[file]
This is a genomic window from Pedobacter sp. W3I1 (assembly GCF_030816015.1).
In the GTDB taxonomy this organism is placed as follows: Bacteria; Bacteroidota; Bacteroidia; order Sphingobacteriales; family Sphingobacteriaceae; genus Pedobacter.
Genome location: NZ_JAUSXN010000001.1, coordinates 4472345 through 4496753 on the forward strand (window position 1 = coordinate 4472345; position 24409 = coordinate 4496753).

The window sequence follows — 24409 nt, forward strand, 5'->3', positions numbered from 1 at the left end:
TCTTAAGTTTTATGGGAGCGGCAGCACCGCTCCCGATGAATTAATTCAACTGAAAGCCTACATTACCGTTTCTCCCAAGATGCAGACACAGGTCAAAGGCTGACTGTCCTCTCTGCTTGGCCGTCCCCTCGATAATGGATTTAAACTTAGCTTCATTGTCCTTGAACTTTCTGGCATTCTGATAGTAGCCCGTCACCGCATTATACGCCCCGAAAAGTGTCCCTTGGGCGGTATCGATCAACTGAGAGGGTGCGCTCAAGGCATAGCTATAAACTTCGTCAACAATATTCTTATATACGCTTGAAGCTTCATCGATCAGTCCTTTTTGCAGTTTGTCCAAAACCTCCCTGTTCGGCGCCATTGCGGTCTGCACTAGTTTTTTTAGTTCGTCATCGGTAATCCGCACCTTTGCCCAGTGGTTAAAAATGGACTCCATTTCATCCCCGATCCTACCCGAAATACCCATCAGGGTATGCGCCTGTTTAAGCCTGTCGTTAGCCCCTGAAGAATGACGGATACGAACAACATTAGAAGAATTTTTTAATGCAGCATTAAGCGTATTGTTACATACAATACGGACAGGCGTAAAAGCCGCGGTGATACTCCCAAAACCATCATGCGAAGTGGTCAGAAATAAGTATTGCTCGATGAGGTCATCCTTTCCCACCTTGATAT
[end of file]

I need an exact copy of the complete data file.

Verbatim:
This is a genomic window from Pedobacter sp. W3I1 (assembly GCF_030816015.1).
In the GTDB taxonomy this organism is placed as follows: Bacteria; Bacteroidota; Bacteroidia; order Sphingobacteriales; family Sphingobacteriaceae; genus Pedobacter.
Genome location: NZ_JAUSXN010000001.1, coordinates 4472345 through 4496753 on the forward strand (window position 1 = coordinate 4472345; position 24409 = coordinate 4496753).

The window sequence follows — 24409 nt, forward strand, 5'->3', positions numbered from 1 at the left end:
TCTTAAGTTTTATGGGAGCGGCAGCACCGCTCCCGATGAATTAATTCAACTGAAAGCCTACATTACCGTTTCTCCCAAGATGCAGACACAGGTCAAAGGCTGACTGTCCTCTCTGCTTGGCCGTCCCCTCGATAATGGATTTAAACTTAGCTTCATTGTCCTTGAACTTTCTGGCATTCTGATAGTAGCCCGTCACCGCATTATACGCCCCGAAAAGTGTCCCTTGGGCGGTATCGATCAACTGAGAGGGTGCGCTCAAGGCATAGCTATAAACTTCGTCAACAATATTCTTATATACGCTTGAAGCTTCATCGATCAGTCCTTTTTGCAGTTTGTCCAAAACCTCCCTGTTCGGCGCCATTGCGGTCTGCACTAGTTTTTTTAGTTCGTCATCGGTAATCCGCACCTTTGCCCAGTGGTTAAAAATGGACTCCATTTCATCCCCGATCCTACCCGAAATACCCATCAGGGTATGCGCCTGTTTAAGCCTGTCGTTAGCCCCTGAAGAATGACGGATACGAACAACATTAGAAGAATTTTTTAATGCAGCATTAAGCGTATTGTTACATACAATACGGACAGGCGTAAAAGCCGCGGTGATACTCCCAAAACCATCATGCGAAGTGGTCAGAAATAAGTATTGCTCGATGAGGTCATCCTTTCCCACCTTGATAT